The thymus is a specialized primary lymphoid organ responsible for the differentiation of progenitor T cells (thymocytes) into mature T cells expressing self-MHC (major histocompatibility complex)-restricted and self-tolerant T-cell receptors (TCRs). Thymic epithelial cells (TECs) play a very important role in T-cell repertoire selection—that is, positive and negative selection. Forked-box N1 (FOXN1) is a transcriptional factor that is a master regulator of the differentiation of TECs16,17, and Foxn1 mutations result in athymic animals, such as Foxn1nu/nu mice18 and Foxn1rnu/rnu rats19. Therefore, animals that are thymus-complemented by using Foxn1 mutant blastocysts would be useful in building interesting animal models in immunology and oncology. As mentioned above, thymus-complemented animals have been reported by several groups6,10,11; complementation of thymi by donor cells and the presence of T cells have been reported. However, there have been few detailed analyses of T-cell function. Moreover, to our knowledge, gene expression analysis of complemented organs at the single-cell level compared with wild-type normal organs has not been reported.

Here, we generated thymus-complemented chimeric mice by complementation using Foxn1nu/nu blastocysts. For the first time, we investigated the gene expression of complemented thymi at a single-cell level by conducting single-cell RNA-sequencing (scRNA-seq), focusing particularly on TECs. Furthermore, we examined the functions of T cells of thymus-complemented chimeric mice, not only in vitro, but also in vivo pharmacologically, by utilizing a tumor transplantation model to evaluate the effects of an immune check inhibitor for their future application to cancer immunology.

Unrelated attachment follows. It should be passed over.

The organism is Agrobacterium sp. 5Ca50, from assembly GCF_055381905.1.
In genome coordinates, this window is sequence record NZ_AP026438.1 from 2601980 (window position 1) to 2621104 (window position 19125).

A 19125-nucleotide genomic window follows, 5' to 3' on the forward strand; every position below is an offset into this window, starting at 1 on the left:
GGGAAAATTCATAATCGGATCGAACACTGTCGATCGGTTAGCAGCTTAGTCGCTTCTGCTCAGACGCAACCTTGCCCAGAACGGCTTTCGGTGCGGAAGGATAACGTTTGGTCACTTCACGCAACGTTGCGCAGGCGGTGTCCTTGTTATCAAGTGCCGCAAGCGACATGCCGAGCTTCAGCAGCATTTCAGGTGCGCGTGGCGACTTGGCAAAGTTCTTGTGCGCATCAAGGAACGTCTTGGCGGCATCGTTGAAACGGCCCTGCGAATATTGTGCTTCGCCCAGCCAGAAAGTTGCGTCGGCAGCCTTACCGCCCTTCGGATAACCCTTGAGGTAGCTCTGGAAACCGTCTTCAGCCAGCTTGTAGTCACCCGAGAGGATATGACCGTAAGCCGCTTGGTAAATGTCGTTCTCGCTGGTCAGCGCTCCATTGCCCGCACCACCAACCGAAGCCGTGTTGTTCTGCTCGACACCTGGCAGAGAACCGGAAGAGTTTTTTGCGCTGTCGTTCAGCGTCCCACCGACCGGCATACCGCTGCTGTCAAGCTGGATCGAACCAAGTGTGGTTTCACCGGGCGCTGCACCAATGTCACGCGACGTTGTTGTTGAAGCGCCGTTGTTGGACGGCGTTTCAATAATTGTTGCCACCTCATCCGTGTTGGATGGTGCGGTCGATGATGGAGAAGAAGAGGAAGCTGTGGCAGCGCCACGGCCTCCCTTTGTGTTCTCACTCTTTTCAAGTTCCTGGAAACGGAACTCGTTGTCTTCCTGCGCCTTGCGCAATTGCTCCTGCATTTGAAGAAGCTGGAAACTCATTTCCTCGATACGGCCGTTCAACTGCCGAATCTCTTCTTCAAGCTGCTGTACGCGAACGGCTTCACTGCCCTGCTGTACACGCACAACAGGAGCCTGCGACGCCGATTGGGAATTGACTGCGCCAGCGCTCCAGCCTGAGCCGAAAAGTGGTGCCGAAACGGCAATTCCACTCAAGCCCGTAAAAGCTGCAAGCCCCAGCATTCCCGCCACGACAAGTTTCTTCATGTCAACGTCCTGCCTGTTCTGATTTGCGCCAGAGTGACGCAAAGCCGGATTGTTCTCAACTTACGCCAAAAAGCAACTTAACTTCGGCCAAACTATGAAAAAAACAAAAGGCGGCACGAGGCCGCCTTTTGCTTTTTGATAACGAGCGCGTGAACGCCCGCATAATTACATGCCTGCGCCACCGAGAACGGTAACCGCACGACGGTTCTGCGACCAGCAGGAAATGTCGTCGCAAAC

Generation of thymus-complemented mouse chimeras (B6 ESCCAG-EGFP → Foxn1 nu/nu and B6 ESCCAG-AG → Foxn1 nu/nu)

Chimeric mice were generated by injection of enhanced green fluorescent protein (EGFP)- and Azami green (AG)-positive C57BL/6 (B6) embryonic stem cells (ESCs) into KSN/Slc and CD1-Foxn1nu/nu blastocysts, respectively. The mice varied in nude–hairy or black–white coat color chimerism (i.e., in the contribution of the donor) in appearance. At autopsy, chimeric mice had thymi regardless of the degree of chimerism. It seemed, however, that chimeric mice with lower chimerism in appearance had smaller thymi (n = 8 for B6 ESCCAG-EGFP → Foxn1nu/nu; n = 6 for B6 ESCCAG-AG → Foxn1nu/nu). Representative examples are shown in Suppl. Fig. 1. Figure 1a indicates the outward appearance and complemented EGFP+ thymi of two B6 ESCCAG-EGFP → Foxn1nu/nu chimeric mice with different coat color chimerism (mice nos. T1-2 and T1-3), compared with those of a nude (Foxn1nu/nu) mouse. Flow cytometry (FCM) analysis of TECs (CD45EpCAM+) showed that almost all TECs of the chimeric mice were derived from EGFP+ donors (Fig. 1b). In the periphery, we observed T cells (CD3+) with various types of chimerism in the chimeric mice. The higher chimerism in appearance (larger hairy and black coat-color area), the higher percentages of donor-derived (EGFP+ or AG+) peripheral T cells (Suppl. Fig. 2). In addition, they possessed CD8 single-positive and CD4 single-positive T cells, as in B6 mice, whereas there were almost no T cells in the nude mice (Fig. 1c). Peripheral T cell numbers of 11 B6 ESCCAG-EGFP → Foxn1nu/nu chimeric mice were measured to examine relationships between chimerism and T cell numbers. Among 11 chimeras, one chimera showed extremely high number of T cells (~ 8500 /µL) (Suppl. Fig. 3a). Suppl. Fig. 3b depicts a regression line between percentages of EGFP+ T cells and peripheral T cell numbers, after excluding the high value judged by Grubbs's test for outliers (P < 0.05). There was no positive or negative correlation between them. Peripheral T cell numbers of chimeras were not significantly different from those of B6 mice (Suppl. Fig. 3c). Age-dependent changes in chimerism of peripheral T cells were examined in 11 chimeric mice between 11 and 42 weeks of age. There were no significant differences in T-cell chimerism between the ages (Fig. 1d).